This is definitely an intersection that we haven't heard much about, but as we can see from the politics surrounding trade and climate agreements, it's clearly one that it's important. 

-JH

September 15, 2016 in Labor Law, Scholarship | Permalink | Comments (0)

Friday, August 26, 2016

Call for papers from the Center for Applied Feminism & Intersectionality

The Center for Applied Feminism (Baltimore) has a call for papers that will be of interest to some of our readers:

CALL FOR PAPERS

APPLIED FEMINISM AND INTERSECTIONALITY: 

EXAMINING LAW THROUGH THE LENS OF MULTIPLE IDENTITIES

The Center on Applied Feminism at the University of Baltimore School of Law seeks paper proposals for the Tenth Anniversary of the Feminist Legal Theory Conference.  We hope you will join us for this exciting celebration on March 30-31, 2017.

This year, the conference will explore how intersecting identities inform -- or should inform -- feminist legal theory and justice-oriented legal practice, legal systems, legal policy, and legal activism. Beginning in 1989, Kimberlé Crenshaw identified the need for law to recognize persons as representing multiple intersecting identities, not only one identity (such as female) to the exclusion of another (such as African American). Intersectionality theory unmasks how social systems oppress people in different ways.  While its origins are in exploring the intersection of race and gender, intersectionality theory now encompasses all intersecting identities including religion, ethnicity, citizenship, class, disability, and sexual orientation. Today, intersectionality theory is an important part of the Black Lives Matter and #SayHerName movements. For more information, see https://www.washingtonpost.com/news/in-theory/wp/2015/09/24/why-intersectionality-cant-wait/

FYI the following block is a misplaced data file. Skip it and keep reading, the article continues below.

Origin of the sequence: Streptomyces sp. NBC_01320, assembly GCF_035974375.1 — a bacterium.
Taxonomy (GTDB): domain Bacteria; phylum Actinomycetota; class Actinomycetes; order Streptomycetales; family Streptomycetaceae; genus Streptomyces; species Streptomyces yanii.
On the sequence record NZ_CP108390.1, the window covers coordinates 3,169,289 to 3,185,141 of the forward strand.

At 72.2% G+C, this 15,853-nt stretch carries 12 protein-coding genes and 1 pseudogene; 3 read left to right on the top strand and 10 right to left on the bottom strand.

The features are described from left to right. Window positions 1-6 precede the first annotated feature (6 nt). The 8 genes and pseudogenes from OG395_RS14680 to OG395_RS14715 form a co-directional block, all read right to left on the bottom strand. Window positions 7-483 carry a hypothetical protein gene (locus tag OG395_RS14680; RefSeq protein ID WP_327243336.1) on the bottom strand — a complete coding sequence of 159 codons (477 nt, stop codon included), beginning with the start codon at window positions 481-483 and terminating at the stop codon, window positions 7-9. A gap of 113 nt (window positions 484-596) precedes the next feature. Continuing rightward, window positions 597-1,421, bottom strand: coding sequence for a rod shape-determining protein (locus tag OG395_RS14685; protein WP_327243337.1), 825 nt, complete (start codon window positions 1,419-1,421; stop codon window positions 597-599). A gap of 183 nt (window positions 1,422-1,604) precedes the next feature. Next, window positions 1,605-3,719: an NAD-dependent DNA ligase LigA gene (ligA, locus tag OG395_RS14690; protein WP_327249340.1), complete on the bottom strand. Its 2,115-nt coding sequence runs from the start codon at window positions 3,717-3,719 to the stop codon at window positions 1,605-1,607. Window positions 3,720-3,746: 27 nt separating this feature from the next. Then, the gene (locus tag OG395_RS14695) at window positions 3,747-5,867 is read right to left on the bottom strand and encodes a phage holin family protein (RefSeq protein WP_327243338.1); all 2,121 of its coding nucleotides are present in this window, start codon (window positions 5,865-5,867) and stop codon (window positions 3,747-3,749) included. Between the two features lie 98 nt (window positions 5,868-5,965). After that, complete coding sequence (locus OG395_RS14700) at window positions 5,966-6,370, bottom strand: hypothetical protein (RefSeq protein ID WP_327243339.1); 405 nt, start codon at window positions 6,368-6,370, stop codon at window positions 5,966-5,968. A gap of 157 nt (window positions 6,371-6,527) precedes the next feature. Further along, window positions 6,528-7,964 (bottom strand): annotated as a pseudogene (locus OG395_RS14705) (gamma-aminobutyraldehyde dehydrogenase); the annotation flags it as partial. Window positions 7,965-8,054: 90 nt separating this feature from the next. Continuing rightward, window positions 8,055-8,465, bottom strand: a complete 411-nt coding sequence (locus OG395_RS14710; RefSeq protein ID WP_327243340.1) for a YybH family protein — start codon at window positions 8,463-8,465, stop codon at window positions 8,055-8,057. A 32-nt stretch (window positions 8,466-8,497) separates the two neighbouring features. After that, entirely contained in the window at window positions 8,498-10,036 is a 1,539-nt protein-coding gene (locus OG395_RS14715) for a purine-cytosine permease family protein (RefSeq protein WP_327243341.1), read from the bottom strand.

We seek submissions of papers that focus on the topic of applied feminism and intersecting identities.  This conference aims to explore the following questions: What impact has intersectionality theory had on feminist legal theory?  How has it changed law and social policy? How does intersectionality help us understand and challenge different forms of oppression?  What is its transformative potential? What legal challenges are best suited to an intersectionality approach? How has intersectionality  theory changed over time and where might it go in the future?

We welcome proposals that consider these questions from a variety of substantive disciplines and perspectives. As always, the Center’s conference will serve as a forum for scholars, practitioners and activists to share ideas about applied feminism, focusing on connections between theory and practice to effectuate social change. The conference will be open to the public and will feature a keynote speaker. Past keynote speakers have included Nobel Laureate Toni Morrison, Dr. Maya Angelou, Gloria Steinem, Senators Barbara Mikulski and Amy Klobuchar, NOW President Terry O’Neill, EEOC Commissioner Chai Feldblum, and U.S. District Judge Nancy Gertner.

To submit a paper proposal, please submit an abstract by Friday October 28, 2016 to ubfeministconference@gmail.com. Your abstract must contain your full contact information and professional affiliation, as well as an email, phone number, and mailing address. In the “Re” line, please state: CAF Conference 2017. Abstracts should be no longer than one page. We will notify presenters of selected papers in November. About half the presenter slots will be reserved for authors who commit to publishing in the annual symposium volume of the University of Baltimore Law Review. Thus, please indicate at the bottom of your abstract whether you are submitting (1) solely to present or (2) to present and publish in the symposium volume. Authors who are interested in publishing in the Law Review will be strongly considered for publication. For all presenters, working drafts of papers will be due no later than March 3, 2017. Presenters are responsible for their own travel costs; the conference will provide a discounted hotel rate as well as meals.

We look forward to your submissions. If you have further questions, please contact Prof. Margaret Johnson at majohnson@ubalt.edu. For additional information about the conference, please visit law.ubalt.edu/caf.

MM

August 26, 2016 in Conferences & Colloquia, Employment Common Law, Employment Discrimination, Labor Law, Labor/Employment History, Pension and Benefits, Public Employment Law, Religion, Scholarship, Wage & Hour, Worklife Issues, Workplace Safety | Permalink | Comments (0)